Impact of Pension Reduction on the Individual and Their Families.
Originally, this section of the Pipin web site explained, using genuine examples, how HOC46/2004 policies had affected individual ex officers and their families. Here we have widened the focus to illustrate how, since those early days, it is not just IOD pensioners that have been effected and the fallout has detrimentally affected the police service in unforseen ways. Pension provisions for injured officers, so necessary to those charged with protection of the public and hence a pillar of the police service, have been undermined. Officers cannot trust or have confidence in the system which, is influencing morale and hence the effectiveness of the service.
For the reader unfamiliar with the subject, a few brief facts:
In order to qualify for an Injury on Duty Pension (IOD) the injury must have been sustained in the course of police duty and must be permanent. An IOD pension is an additional pension (sometimes referred to as an award or supplementary pension and is described as a benefit in regulations). The officer is forced to retire before normal pension age and therefore cannot achieve the expected retirement pension so the IOD pension is very important to the recipient.
Policing is dangerous and officers face peril on a daily basis, injury is common for operational officers but injury pensions are applied only to permanent injury, which can be physical or psychological.
Reliable and trustworthy Injury on Duty pensions have underpinned policing and are absolutely essential if officers are expected to selflessly deal with constant danger in protecting the public.
Injury Pensions are provided under Regulations and are subject to review under certain conditions. Police Officers pay a substantial pension contribution from their salaries.
These problems resulted from the self serving manipulation of Regulations by the authorities concerned and pensioners and serving IOD officers have responded to a situation not of their making.
Impact on IOD Officers, Pensioners and Their Families
Ex Officers often elderly and in poor health faced severe financial problems as a result of HOC46/2004 and were forced to engage in difficult and stressful appeal procedures in an effort to retain the pensions which they had reasonably expected to be unchanged ‘for life’, especially those who had been informed that they would not be reviewed again. After defeating HOC46/2004 in the Courts, Injury pensions were reinstated with back pay but it was too late for those who had been forced to sell their homes or suffer other financial hardship and although back payment has been made, their lives have been damaged.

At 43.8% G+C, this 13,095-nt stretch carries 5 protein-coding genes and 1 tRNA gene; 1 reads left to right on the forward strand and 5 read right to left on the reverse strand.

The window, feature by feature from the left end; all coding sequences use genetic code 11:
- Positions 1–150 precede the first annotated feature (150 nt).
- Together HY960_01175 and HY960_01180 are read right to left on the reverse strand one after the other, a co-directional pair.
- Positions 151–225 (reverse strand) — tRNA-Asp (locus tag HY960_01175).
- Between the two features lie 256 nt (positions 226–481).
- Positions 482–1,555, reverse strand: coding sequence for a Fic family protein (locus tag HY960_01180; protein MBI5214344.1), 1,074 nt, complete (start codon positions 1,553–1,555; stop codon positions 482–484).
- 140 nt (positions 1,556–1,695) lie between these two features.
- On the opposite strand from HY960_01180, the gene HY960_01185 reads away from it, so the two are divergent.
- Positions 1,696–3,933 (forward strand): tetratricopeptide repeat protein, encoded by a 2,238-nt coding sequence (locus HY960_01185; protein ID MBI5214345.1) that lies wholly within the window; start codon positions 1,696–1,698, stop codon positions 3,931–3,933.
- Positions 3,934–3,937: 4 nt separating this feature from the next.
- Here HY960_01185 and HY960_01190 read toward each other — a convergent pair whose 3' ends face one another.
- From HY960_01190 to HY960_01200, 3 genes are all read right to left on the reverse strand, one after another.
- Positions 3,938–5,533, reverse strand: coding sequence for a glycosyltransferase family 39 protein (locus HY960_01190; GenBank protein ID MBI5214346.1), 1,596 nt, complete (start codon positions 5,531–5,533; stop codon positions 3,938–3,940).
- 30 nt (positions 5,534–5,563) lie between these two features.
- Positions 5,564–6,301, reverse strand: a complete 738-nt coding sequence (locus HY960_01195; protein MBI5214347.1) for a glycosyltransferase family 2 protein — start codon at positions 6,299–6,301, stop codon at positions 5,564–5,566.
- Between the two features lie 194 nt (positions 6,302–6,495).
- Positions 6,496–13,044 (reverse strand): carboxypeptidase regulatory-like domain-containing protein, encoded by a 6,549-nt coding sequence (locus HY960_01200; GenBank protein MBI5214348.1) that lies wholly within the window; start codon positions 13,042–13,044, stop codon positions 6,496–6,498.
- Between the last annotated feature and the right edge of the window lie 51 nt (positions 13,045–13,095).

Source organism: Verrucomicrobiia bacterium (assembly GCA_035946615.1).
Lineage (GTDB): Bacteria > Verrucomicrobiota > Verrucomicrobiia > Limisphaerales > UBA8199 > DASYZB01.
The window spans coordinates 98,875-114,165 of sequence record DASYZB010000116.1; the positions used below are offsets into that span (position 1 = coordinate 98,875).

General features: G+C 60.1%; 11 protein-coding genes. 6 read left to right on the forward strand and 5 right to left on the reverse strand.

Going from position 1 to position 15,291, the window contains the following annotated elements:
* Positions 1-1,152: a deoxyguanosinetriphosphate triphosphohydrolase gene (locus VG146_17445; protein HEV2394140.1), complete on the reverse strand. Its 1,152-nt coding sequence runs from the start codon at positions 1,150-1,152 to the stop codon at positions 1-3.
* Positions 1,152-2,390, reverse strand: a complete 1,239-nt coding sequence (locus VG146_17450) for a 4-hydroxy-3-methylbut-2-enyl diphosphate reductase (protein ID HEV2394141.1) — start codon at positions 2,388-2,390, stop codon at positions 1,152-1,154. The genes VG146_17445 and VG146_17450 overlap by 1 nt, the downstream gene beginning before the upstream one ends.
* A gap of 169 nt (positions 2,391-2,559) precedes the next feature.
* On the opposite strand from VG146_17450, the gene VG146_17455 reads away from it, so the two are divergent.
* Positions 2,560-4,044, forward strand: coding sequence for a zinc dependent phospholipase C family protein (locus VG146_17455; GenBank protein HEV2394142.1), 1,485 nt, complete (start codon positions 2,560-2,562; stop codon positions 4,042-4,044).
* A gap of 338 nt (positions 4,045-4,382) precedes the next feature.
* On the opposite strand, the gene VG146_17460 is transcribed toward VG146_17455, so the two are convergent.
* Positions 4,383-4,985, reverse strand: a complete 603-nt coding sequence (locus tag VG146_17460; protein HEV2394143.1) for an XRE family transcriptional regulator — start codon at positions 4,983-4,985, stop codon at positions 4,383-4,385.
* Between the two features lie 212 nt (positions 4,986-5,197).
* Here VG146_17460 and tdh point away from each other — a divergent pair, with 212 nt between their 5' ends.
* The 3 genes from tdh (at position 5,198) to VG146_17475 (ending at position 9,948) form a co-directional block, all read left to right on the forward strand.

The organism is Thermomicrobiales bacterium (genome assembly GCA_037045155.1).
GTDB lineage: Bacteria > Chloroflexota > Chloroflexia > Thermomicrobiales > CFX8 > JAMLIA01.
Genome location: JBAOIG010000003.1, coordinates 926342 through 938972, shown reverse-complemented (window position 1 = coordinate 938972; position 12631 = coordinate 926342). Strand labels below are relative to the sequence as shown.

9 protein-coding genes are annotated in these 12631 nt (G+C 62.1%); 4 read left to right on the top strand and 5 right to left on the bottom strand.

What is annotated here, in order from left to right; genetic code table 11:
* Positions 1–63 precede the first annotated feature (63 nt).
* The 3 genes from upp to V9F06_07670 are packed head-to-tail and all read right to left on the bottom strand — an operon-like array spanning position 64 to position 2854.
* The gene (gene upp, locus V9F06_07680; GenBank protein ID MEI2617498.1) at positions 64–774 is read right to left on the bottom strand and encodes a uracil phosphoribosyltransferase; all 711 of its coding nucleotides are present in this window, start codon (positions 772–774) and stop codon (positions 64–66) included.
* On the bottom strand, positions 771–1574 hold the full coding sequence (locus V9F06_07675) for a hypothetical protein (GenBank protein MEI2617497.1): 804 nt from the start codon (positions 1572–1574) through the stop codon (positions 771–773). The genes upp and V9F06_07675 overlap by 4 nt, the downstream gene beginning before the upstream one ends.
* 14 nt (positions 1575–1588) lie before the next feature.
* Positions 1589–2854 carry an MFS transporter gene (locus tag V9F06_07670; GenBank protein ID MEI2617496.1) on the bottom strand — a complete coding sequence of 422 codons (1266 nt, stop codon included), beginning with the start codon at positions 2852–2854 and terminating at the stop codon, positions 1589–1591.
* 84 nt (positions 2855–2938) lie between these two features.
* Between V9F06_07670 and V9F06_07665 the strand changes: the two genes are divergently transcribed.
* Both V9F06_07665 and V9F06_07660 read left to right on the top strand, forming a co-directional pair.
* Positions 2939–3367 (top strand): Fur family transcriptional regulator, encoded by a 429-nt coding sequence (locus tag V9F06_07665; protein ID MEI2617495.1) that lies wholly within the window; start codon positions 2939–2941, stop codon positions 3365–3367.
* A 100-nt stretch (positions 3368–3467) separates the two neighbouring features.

Some of the examples that we originally quoted involved ex officers having to sell their homes and move in with families – there was also at least one case where a disabled ex officer was forced to sell their specially adapted home. One pensioner, who later had a significant role in the defeat of HOC46, lost his home and became bankrupt when his IOD pension was reduced years after being told that he wouldn't be reviewed again. We quoted a 2009 case where an elderly terminally ill IOD had his pension slashed. Another example related to an 83 year year old West Yorkshire Officer who fought a successful appeal after his pension reduced to a minimum Band one despite retiring 36 years previously and never having been reviewed in that time. There are many such stories.
Although we have been very successful in our challenges to attacks on our injury pensions, it has not deterred the authorities from continuing to seek ways of reducing the costs of our pensions. Originally it was officers aged 60 (compulsory retirement age) and 65 (state retirement age) who were affected. Since those days we have seen younger retired officers and serving injured officers becoming embroiled in cost cutting measures.